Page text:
Gun violence discussion draws big crowd

A standing room-only crowd packed the Rochester Public Library’s Auditorium on Monday night for a Post-Bulletin Dialogues event on gun violence in America.

About 150 people turned out for the 90-minute discussion moderated by Post-Bulletin Managing Editor Jay Furst. The event featured four panelists — Post-Bulletin Outdoors Editor Eric Atherton, certified firearms instructor Gene German, Rochester DFL Rep. Kim Norton and Byron GOP Rep. Duane Quam.

Norton told the crowd she is deeply concerned about gun violence and had begun working on passing gun control legislation before the three most recent mass shootings.

"These events, however, have reaffirmed the need to stop us from dragging our feet and taking appropriate actions to curb the 88 daily gun deaths, only 30 of which are homicides, in this country," Norton said.

Specifically, she talked about universal background checks for purchases, extended waiting periods for gun purchases, gun lock requirements and restrictions on open carry laws.


Some questioned whether more laws are the answer to America’s gun violence problem. Quam said that before lawmakers look to pass these sorts of laws, they need to study whether similar provisions passed in other states have had any impact on reducing gun violence.

"When you get past the emotion of the event, you find out a lot of these things being put out there are enacted in different areas of this nation, and frankly those areas have had instances happen any way," Quam said.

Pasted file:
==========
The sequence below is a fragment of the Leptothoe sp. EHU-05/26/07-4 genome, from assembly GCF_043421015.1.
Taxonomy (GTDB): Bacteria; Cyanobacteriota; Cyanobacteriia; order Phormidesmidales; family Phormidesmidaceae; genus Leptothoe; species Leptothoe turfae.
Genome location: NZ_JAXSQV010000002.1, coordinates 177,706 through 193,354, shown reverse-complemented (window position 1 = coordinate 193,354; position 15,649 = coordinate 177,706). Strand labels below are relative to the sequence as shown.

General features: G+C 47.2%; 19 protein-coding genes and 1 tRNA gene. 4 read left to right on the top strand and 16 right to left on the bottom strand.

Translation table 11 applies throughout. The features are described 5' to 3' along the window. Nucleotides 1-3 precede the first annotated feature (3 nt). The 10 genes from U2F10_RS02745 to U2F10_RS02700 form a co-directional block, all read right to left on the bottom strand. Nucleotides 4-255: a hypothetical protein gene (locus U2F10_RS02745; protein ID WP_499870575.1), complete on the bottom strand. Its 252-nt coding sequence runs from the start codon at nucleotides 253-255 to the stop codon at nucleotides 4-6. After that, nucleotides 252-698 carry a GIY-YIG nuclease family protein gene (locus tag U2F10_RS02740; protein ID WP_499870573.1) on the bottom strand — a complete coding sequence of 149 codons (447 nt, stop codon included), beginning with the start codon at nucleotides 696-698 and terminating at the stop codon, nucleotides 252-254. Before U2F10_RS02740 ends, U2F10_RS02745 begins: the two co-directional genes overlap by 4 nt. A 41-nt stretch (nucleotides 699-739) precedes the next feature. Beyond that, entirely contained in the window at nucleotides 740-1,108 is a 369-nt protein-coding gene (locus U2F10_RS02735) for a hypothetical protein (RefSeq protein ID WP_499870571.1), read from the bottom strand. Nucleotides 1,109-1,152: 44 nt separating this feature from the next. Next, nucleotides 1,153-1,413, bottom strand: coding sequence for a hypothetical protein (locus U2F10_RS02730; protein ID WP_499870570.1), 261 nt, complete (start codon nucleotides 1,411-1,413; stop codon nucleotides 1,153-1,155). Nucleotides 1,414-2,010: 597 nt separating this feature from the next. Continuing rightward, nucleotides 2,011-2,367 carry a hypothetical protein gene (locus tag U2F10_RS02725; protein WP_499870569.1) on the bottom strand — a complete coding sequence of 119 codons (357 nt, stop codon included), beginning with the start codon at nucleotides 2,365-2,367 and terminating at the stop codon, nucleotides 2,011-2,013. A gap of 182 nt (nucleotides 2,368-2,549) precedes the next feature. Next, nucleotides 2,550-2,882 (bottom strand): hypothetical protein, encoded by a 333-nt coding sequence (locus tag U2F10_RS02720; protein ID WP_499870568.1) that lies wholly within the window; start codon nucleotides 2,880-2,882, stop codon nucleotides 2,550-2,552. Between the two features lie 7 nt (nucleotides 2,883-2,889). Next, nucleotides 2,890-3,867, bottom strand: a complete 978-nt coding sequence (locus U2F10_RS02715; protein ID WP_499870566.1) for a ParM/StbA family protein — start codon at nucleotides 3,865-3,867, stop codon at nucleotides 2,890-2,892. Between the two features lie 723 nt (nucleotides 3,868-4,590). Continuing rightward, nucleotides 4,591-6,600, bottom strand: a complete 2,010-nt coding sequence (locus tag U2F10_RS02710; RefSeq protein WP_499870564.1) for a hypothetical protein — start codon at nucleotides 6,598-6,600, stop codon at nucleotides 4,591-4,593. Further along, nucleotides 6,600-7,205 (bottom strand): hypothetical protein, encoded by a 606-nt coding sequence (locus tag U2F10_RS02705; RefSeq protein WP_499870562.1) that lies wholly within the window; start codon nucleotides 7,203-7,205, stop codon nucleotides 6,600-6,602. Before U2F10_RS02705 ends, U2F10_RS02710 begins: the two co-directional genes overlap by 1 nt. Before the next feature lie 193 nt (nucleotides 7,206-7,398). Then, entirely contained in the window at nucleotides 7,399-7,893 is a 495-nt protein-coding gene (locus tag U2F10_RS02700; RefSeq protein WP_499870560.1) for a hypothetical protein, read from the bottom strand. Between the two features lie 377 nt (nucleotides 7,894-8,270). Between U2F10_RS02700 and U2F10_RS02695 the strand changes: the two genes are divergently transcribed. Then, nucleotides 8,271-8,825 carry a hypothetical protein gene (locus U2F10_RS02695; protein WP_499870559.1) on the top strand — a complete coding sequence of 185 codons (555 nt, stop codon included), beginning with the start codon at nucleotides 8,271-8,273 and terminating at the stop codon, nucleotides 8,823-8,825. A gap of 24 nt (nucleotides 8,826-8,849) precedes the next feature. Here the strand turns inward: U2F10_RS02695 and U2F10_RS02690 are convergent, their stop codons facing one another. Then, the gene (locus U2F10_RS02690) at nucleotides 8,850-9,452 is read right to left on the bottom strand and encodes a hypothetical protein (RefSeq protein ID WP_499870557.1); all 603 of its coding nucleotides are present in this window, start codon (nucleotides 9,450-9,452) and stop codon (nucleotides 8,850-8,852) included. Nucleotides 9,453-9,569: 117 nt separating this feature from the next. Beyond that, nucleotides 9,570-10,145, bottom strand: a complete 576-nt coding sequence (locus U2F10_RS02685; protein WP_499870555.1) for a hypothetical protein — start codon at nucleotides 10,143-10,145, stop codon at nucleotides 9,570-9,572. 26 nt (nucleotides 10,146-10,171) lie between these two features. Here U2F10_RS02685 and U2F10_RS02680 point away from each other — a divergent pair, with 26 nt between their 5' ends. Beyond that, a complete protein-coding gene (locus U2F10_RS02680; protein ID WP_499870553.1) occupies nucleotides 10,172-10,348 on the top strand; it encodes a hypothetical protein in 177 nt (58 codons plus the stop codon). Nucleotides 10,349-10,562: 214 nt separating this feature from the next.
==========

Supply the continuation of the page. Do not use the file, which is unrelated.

Other ideas discussed during the meeting included getting rid of a congressional ban on gun violence research and prohibiting anyone on the no-fly list from being able to buy a gun. Larry Plank, a firearm safety instructor, said he has concerns about using the no-fly list to ban people from having guns. He said sometimes people’s names are improperly put on the list and getting a name removed is very difficult.

"Once you are on it to say, ‘OK, you no longer have a right to own a firearm' is ridiculous," Plank said.

Norton said she agrees that the no-fly list is an imperfect system but added, "I don't think there's anyone here that would say that we're comfortable giving known terrorists guns."

For more on the PB Dialogues event, check out tomorrow's Post-Bulletin.

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